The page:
On 27 July 2017, Andrew Bailey, the CEO of the Financial Conduct Authority (FCA), announced in a speech at Bloomberg that LIBOR is to be phased out by 2021. This note considers what might replace LIBOR, and how this announcement affects loan documents on new and existing transactions.

A change of direction – from reform to replacement

The final report of the Wheatley Review of LIBOR, published in 2012 concluded "that there is a clear case in favour of comprehensively reforming LIBOR, rather than replacing the benchmark". The UK government agreed. As part of its implementation of the Wheatley Review's recommendations, LIBOR became a regulated benchmark in 2013 under the supervision of the FCA. The FCA has clearly now decided that the reforms LIBOR has undergone in recent years do not go far enough. Mr Bailey remarked:

"The underlying market that LIBOR seeks to measure – the market for unsecured wholesale term lending to banks – is no longer sufficiently active."

ICE Benchmark Administration, LIBOR's administrator, favours "evolving" LIBOR rather than abolishing it entirely. However, given the FCA's attitude, it seems unlikely that LIBOR will ultimately survive.

What will replace LIBOR?

Mr Bailey made clear in his speech that:

The purpose of this is to allow a smooth transition if LIBOR stops being published at the end of 2021.

The most likely candidate to "replace" LIBOR is SONIA (the Sterling Overnight Index Average). SONIA is based on actual trades in the UK overnight unsecured lending and borrowing market. This is a much more active market than the longer term inter-bank lending market that LIBOR is based on. It is administered by the Bank of England and is itself currently undergoing reform. In April 2017 a Working Group on Sterling Risk-Free Reference Rates, set up by the Bank of England, announced that it supported SONIA as its preferred near risk-free interest rate benchmark. Chris Salmon, Bank of England Executive Director for Markets, described this as "the first step on the path towards the adoption of a sterling risk-free rate as an alternative to LIBOR".

However, SONIA on its own cannot be a direct replacement of LIBOR, as it is a benchmark for overnight interest rates only. Mr Bailey suggested that a new rate could be introduced combining SONIA with a separate bank credit risk measure.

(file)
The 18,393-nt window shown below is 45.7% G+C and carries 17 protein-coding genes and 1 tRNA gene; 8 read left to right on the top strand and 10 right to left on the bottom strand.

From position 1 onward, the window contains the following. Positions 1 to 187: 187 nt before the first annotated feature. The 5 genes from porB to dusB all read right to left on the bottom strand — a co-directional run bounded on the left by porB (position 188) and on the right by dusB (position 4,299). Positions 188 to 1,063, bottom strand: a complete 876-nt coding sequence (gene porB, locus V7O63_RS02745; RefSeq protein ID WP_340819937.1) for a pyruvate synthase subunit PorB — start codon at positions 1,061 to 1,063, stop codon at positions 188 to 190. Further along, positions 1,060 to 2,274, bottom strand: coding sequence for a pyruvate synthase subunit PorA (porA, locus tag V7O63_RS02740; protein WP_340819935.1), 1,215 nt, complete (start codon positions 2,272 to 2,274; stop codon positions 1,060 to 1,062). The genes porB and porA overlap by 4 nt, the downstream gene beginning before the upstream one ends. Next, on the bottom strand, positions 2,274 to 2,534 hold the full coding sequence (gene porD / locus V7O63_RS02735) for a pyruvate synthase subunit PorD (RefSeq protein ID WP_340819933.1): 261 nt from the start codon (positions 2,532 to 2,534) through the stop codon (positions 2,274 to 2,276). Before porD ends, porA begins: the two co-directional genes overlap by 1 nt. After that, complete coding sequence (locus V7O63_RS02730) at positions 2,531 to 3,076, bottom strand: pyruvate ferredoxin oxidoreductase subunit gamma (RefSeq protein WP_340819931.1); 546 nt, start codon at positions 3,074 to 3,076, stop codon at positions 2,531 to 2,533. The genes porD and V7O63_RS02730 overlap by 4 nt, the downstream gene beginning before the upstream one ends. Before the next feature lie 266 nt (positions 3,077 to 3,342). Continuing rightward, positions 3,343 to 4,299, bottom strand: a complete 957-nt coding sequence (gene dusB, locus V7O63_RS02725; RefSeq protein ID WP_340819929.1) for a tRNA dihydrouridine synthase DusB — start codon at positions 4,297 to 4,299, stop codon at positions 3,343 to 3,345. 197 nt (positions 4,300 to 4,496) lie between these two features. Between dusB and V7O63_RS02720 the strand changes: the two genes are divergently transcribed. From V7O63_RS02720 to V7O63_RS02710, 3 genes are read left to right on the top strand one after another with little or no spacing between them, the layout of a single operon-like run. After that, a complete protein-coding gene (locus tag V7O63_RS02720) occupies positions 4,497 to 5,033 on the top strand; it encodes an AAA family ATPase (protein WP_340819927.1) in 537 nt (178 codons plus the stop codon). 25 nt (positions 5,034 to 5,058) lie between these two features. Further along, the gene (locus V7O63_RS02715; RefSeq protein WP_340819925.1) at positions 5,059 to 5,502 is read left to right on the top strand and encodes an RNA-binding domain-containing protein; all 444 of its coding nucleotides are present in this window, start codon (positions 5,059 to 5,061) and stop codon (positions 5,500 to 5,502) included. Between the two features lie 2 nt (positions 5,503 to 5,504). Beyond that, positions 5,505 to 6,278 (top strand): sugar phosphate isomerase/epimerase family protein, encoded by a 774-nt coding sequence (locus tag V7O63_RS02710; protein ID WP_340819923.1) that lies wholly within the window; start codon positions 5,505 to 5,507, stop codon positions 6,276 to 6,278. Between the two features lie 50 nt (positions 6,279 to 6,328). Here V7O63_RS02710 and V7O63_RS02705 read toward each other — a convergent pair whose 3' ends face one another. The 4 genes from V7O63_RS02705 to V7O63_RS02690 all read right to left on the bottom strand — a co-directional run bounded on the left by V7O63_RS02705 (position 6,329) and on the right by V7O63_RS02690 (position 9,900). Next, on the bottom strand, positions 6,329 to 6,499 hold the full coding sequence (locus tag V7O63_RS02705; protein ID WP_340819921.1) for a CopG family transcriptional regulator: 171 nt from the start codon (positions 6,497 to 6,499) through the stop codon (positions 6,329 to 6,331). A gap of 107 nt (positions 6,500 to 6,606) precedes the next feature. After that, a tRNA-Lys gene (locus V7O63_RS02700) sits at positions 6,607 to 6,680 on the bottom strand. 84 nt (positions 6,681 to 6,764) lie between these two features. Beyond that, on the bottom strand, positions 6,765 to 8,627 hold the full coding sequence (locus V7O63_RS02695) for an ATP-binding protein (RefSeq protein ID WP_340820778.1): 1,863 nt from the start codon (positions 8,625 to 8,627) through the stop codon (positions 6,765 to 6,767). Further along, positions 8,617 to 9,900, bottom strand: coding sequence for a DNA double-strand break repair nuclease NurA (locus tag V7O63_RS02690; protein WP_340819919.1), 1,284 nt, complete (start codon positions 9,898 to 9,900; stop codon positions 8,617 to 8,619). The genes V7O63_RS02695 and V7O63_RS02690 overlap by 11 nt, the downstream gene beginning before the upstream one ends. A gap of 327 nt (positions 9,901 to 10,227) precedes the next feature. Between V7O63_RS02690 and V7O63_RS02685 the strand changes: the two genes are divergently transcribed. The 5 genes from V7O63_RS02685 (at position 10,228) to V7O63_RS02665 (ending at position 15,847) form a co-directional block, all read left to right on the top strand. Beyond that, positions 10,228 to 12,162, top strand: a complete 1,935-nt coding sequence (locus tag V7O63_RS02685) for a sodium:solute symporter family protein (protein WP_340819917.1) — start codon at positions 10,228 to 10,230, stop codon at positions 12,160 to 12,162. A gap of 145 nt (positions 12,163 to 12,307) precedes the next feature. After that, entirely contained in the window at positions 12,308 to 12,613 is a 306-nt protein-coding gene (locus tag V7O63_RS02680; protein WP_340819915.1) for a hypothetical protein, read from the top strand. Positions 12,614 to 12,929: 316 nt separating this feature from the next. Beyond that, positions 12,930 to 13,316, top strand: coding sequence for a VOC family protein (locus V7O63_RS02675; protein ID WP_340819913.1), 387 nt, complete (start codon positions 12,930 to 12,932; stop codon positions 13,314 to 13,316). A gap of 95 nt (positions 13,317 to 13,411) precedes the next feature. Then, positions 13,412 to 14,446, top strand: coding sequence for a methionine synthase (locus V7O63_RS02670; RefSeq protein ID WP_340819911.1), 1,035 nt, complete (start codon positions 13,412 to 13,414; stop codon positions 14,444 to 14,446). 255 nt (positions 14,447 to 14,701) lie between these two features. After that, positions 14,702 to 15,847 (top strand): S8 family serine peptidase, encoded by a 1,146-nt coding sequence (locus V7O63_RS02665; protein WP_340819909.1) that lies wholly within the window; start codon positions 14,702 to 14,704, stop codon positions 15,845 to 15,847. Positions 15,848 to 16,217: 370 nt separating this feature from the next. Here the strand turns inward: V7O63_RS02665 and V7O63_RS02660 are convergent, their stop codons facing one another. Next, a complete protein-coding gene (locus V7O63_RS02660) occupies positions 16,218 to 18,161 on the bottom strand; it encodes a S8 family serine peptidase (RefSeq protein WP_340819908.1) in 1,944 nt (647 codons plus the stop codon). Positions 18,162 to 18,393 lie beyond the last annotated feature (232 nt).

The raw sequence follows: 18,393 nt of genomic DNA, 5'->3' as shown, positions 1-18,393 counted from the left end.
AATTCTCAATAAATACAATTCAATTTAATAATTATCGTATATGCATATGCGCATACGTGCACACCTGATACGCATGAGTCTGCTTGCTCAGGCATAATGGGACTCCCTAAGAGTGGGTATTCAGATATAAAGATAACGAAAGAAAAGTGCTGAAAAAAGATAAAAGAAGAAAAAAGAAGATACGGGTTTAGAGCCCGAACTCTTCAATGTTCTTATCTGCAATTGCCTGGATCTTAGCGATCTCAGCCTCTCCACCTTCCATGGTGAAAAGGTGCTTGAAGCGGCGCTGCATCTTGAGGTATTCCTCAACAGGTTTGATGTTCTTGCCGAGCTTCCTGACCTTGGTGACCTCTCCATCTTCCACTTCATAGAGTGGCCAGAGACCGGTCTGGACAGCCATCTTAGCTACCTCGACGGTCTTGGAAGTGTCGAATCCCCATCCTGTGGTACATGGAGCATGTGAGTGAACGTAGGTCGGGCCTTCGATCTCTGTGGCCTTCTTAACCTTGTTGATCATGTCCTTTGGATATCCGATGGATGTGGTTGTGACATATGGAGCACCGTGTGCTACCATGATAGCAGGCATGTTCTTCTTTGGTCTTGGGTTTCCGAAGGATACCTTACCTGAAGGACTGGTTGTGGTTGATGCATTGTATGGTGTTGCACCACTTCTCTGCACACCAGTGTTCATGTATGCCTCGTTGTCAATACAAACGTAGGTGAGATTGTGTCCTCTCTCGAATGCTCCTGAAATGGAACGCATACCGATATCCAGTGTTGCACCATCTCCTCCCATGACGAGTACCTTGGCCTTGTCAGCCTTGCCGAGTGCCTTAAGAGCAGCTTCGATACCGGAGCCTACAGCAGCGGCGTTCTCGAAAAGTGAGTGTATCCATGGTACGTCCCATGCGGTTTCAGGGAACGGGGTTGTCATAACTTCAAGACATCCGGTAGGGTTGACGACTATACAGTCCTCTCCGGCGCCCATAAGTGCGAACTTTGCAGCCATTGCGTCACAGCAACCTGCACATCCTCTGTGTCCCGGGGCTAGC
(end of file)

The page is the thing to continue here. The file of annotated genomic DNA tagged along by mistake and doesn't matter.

How does this affect loan documents?

The recommended forms of facility agreement published by the Loan Market Association (LMA) have long contained fall-back interest rate benchmark mechanisms for use if published LIBOR (called the "Screen Rate" in LMA agreements) ceases to be available. The LMA overhauled these in November 2014 to make them even more robust.

Broadly, they provide that if the Screen Rate is not available (either temporarily or permanently), the parties must either:

  • use another recent Screen Rate or Screen Rates (if there are any) to get the nearest available equivalent to what the current Screen Rate would be; or
  • create an equivalent to the Screen Rate by asking specified entities (either Reference Banks or individual lenders in the syndicate) the same question about their funding costs that LIBOR contributing banks are or were asked to calculate the Screen Rate.

But these are only ever likely to be temporary solutions to the unavailability of the Screen Rate. The LMA's agreements do not currently provide for any automatic switch to a different public rate if LIBOR is "replaced". This is not an oversight. If the loan markets start to adopt a different benchmark rate in place of LIBOR, that different benchmark will inevitably be generated by asking market participants a different question or set of questions than contributor banks are currently asked to create LIBOR. Different questions are likely to lead to different answers.

So the LMA's agreements currently leave it to the parties to agree at the time whether to adopt any replacement rate, once they know what that replacement rate is. For example if a different rate replaces LIBOR in the market, it might routinely produce lower or higher rates than LIBOR, or what market participants think LIBOR would have been if it had continued. If so, the parties to an existing loan priced against LIBOR may want to change the margin to ensure they get to the same economic position once they start using a new benchmark. Until they agree to adopt a replacement benchmark, they are likely to need to use the inconvenient bespoke fall backs referred to above (i.e. a Reference Bank Rate or cost of funds) once LIBOR is permanently withdrawn.

So while loan documents may start to change to reflect the likely phase out of LIBOR, simply adding a reference to "any rate that replaces the Screen Rate" in new facility agreements may not be a suitable fix. Parties to facility agreements can generally amend them relatively easily. But one would hope the FCA will structure the phase out so to avoid the need to amend loan documentation on a transaction-by-transaction basis. Other finance contracts that use LIBOR, such as those setting the terms of debt securities issued on the capital markets, are likely to be much harder to amend. Obviously, the whole purpose of this development is to encourage market participants to stop using LIBOR on new transactions. But until the market settles on an alternative benchmark, a period of uncertainty beckons.